New York City’s best high schools — the “specialized” ones, as they’re known — may not be the best for long. That is, if Mayor Bill de Blasio (shown) has his way, as he wants to dumb down admissions standards to increase “diversity.”
City Journal provides some background:
For decades, admission to New York City’s eight elite “specialized high schools” has been based strictly on a high-stakes test administered to the city’s eighth-graders. The meritocratic premise is simple: regardless of who you are or how much your parents make, if you hit a certain score on the test, you’re guaranteed a place in one of these high schools, all among the best in the United States. But if Mayor Bill de Blasio gets his way, New York will scrap this venerable system for one that is as close to a race-based quota scheme as constitutionally possible.
Progressives criticize the admissions test as an instrument of “segregation” because black and Latino kids are underrepresented among students accepted at schools like Stuyvesant, Bronx Science, and Brooklyn Tech. Indeed, in 2016, Stuyvesant had only 20 black students among a student body of more than 3,000.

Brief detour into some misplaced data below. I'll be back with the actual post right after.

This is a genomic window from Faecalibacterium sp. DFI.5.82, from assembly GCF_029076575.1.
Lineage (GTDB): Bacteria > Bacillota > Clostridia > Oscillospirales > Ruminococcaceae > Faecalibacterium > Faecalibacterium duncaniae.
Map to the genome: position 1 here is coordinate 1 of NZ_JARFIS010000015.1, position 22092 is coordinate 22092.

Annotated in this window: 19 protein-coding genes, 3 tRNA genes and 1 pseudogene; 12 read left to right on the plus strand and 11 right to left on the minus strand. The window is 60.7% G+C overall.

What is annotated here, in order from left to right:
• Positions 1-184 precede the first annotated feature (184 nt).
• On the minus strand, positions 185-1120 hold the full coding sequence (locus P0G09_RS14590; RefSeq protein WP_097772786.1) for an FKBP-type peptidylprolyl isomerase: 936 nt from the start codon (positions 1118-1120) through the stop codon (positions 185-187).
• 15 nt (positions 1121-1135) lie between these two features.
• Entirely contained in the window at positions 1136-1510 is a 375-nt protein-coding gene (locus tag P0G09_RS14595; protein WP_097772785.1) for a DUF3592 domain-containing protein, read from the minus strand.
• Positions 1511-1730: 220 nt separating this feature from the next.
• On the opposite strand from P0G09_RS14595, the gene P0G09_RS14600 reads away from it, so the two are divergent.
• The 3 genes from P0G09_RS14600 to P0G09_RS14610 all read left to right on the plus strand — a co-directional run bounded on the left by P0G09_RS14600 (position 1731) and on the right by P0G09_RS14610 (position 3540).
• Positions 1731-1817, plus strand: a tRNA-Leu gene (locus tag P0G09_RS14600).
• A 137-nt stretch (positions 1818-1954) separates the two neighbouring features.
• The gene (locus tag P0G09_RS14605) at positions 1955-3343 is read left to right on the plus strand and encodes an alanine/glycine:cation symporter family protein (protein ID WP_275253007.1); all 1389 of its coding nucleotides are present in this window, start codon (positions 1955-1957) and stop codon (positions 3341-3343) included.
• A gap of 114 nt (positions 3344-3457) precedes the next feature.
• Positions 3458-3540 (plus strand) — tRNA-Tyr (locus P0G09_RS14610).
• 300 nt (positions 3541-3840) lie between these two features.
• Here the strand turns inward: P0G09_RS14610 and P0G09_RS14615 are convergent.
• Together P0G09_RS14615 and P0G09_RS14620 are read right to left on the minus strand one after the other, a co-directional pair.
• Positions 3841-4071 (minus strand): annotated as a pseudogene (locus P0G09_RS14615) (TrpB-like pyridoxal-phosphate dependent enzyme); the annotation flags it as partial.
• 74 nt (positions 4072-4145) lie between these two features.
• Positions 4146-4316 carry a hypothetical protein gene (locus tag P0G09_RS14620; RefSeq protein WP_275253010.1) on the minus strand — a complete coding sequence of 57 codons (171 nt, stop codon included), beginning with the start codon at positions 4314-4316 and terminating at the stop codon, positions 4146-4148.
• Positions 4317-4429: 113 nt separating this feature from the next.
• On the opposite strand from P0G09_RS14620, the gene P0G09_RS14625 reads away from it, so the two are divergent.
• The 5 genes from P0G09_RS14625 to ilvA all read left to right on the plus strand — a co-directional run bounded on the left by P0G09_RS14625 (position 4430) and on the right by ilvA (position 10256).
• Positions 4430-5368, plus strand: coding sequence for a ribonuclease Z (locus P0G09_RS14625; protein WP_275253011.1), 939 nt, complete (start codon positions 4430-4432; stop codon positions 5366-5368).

So now “the mayor, backed by his new schools chancellor, Richard Carranza, announced that he plans to scrap the entrance test for the eight elite schools and replace it with a system offering admission to the kids in the top 7 percent of every junior school in the city,” the Journal also reports.
Interestingly, Bolshevik Bill (de Blasio honeymooned in Cuba and once raised money for the Marxist Sandinistas) and company aren’t talking about increasing the number of white kids in the elite schools. What’s that, I say? Non-Hispanic whites constitute approximately 40 percent of NYC’s population. Yet, for example, they amount to only 21 percent and 18.54 percent of, respectively, Bronx Science’s and Stuyvesant’s student bodies. (In fairness, with an inordinate number of white teens no doubt attending private school, they represent only 16.16 percent of NYC’s general government-school population.)
The group that’s actually “overrepresented” (a leftist propaganda term) is Asian-descent students: Reflecting the elite schools in general, they constitute 73 percent and 62 percent of, respectively, Stuyvesant’s and Bronx Science’s student bodies despite Asians being only 11.8 percent of NYC’s population.